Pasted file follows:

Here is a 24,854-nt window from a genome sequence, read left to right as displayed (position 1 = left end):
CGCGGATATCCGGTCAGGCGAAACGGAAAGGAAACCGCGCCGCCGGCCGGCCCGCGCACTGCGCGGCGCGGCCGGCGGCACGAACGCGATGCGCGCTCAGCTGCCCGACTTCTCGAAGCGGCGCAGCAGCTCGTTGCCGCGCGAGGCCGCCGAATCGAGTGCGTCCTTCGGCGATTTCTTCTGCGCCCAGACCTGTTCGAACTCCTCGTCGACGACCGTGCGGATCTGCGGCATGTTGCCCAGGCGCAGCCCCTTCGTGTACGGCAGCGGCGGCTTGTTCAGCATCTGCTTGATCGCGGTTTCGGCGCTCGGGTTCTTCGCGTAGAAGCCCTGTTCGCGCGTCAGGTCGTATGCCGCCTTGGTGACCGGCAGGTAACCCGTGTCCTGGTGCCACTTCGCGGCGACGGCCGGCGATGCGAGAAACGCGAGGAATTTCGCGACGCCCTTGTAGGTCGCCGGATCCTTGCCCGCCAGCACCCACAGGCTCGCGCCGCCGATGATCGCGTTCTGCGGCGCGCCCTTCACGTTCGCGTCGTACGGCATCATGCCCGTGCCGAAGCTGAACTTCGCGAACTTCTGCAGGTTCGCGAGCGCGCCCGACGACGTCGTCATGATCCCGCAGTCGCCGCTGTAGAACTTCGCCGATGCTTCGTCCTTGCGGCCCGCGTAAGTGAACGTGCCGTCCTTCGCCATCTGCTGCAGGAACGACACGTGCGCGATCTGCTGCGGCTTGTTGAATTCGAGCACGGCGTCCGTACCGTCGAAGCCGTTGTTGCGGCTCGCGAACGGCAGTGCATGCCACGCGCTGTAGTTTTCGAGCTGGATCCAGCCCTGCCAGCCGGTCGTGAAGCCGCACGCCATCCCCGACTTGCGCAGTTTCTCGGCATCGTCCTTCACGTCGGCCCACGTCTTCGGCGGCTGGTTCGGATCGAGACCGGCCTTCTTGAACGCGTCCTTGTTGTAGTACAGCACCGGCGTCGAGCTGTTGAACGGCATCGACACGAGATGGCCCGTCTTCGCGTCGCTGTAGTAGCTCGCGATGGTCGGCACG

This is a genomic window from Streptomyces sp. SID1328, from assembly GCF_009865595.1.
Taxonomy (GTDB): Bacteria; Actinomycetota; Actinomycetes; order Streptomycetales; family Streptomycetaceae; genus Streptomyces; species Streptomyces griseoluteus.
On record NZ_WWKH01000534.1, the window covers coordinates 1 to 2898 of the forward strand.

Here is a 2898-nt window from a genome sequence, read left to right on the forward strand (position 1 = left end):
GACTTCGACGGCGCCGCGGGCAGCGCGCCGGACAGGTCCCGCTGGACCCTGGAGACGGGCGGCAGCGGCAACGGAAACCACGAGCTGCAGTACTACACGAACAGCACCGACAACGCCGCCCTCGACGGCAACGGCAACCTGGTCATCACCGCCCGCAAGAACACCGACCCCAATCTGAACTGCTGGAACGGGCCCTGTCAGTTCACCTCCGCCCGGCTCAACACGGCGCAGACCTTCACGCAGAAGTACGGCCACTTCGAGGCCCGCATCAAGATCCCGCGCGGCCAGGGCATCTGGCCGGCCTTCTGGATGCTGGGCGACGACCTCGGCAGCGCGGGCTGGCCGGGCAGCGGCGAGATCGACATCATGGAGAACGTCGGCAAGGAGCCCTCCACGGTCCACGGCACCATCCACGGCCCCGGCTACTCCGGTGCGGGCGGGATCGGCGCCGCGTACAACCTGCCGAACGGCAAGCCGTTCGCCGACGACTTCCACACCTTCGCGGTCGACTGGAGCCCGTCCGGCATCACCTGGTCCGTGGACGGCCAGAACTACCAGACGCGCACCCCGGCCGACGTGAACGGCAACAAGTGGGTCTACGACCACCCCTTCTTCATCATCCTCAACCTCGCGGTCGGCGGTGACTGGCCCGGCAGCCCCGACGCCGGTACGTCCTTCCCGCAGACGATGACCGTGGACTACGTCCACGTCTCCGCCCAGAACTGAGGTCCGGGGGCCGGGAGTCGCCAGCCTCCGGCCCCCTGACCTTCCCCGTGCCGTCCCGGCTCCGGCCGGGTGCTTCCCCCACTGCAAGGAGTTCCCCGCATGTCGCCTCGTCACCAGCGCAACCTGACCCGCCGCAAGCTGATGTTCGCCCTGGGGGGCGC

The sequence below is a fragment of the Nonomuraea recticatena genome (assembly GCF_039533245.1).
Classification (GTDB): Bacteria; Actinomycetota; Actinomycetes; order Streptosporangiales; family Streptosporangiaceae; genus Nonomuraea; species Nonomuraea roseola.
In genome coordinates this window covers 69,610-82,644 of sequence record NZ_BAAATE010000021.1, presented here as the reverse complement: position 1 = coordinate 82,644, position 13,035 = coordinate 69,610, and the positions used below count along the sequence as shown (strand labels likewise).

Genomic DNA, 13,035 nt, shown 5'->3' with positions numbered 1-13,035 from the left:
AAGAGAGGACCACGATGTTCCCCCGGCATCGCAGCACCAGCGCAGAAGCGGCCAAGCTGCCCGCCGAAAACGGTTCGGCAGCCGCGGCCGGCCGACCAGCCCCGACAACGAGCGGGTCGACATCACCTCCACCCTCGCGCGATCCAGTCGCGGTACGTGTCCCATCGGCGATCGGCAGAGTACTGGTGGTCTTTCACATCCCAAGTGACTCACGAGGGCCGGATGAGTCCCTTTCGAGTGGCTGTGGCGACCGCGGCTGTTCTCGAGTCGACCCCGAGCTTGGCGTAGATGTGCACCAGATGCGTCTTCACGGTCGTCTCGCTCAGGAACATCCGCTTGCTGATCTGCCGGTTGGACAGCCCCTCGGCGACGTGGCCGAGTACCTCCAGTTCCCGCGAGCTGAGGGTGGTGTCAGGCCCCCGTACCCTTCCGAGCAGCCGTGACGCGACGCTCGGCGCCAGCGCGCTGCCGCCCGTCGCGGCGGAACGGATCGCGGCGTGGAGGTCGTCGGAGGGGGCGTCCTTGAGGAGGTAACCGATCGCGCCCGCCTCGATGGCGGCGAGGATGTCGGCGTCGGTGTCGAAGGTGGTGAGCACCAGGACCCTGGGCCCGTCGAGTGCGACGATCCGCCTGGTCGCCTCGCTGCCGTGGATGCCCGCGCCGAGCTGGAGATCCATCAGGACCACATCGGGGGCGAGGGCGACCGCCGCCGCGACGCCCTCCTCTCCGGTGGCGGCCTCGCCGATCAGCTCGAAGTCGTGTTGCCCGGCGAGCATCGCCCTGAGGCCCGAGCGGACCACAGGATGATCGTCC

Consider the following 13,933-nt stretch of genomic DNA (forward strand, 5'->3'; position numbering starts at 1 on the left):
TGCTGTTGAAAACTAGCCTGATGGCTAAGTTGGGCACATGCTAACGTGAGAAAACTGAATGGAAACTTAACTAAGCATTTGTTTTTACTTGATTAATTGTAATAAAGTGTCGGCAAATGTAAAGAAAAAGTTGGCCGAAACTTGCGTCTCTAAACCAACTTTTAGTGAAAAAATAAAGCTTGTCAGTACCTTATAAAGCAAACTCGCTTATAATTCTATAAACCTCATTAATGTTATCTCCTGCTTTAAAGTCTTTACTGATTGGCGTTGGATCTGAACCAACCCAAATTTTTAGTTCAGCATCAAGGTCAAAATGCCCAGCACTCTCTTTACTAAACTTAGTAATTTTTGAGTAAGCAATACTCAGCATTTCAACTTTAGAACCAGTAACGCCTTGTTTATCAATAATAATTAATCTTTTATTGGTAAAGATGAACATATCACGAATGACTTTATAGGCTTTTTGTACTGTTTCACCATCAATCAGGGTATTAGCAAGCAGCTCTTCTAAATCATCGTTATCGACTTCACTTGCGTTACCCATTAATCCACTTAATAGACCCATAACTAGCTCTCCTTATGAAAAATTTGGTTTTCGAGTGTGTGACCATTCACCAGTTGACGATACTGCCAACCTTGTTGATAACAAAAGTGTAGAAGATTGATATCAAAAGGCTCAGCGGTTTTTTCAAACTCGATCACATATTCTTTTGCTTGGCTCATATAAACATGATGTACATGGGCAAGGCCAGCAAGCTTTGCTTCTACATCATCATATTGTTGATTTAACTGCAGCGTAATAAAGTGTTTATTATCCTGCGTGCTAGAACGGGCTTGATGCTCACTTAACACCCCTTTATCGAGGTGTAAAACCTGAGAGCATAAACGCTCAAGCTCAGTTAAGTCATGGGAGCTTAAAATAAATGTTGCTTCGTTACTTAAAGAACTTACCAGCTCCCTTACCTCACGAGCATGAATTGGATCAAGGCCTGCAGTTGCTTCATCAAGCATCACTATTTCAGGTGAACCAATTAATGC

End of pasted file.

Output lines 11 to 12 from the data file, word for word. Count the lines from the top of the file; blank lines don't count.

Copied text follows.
Genomic DNA, 13,035 nt, shown 5'->3' with positions numbered 1-13,035 from the left:
AAGAGAGGACCACGATGTTCCCCCGGCATCGCAGCACCAGCGCAGAAGCGGCCAAGCTGCCCGCCGAAAACGGTTCGGCAGCCGCGGCCGGCCGACCAGCCCCGACAACGAGCGGGTCGACATCACCTCCACCCTCGCGCGATCCAGTCGCGGTACGTGTCCCATCGGCGATCGGCAGAGTACTGGTGGTCTTTCACATCCCAAGTGACTCACGAGGGCCGGATGAGTCCCTTTCGAGTGGCTGTGGCGACCGCGGCTGTTCTCGAGTCGACCCCGAGCTTGGCGTAGATGTGCACCAGATGCGTCTTCACGGTCGTCTCGCTCAGGAACATCCGCTTGCTGATCTGCCGGTTGGACAGCCCCTCGGCGACGTGGCCGAGTACCTCCAGTTCCCGCGAGCTGAGGGTGGTGTCAGGCCCCCGTACCCTTCCGAGCAGCCGTGACGCGACGCTCGGCGCCAGCGCGCTGCCGCCCGTCGCGGCGGAACGGATCGCGGCGTGGAGGTCGTCGGAGGGGGCGTCCTTGAGGAGGTAACCGATCGCGCCCGCCTCGATGGCGGCGAGGATGTCGGCGTCGGTGTCGAAGGTGGTGAGCACCAGGACCCTGGGCCCGTCGAGTGCGACGATCCGCCTGGTCGCCTCGCTGCCGTGGATGCCCGCGCCGAGCTGGAGATCCATCAGGACCACATCGGGGGCGAGGGCGACCGCCGCCGCGACGCCCTCCTCTCCGGTGGCGGCCTCGCCGATCAGCTCGAAGTCGTGTTGCCCGGCGAGCATCGCCCTGAGGCCCGAGCGGACCACAGGATGATCGTCC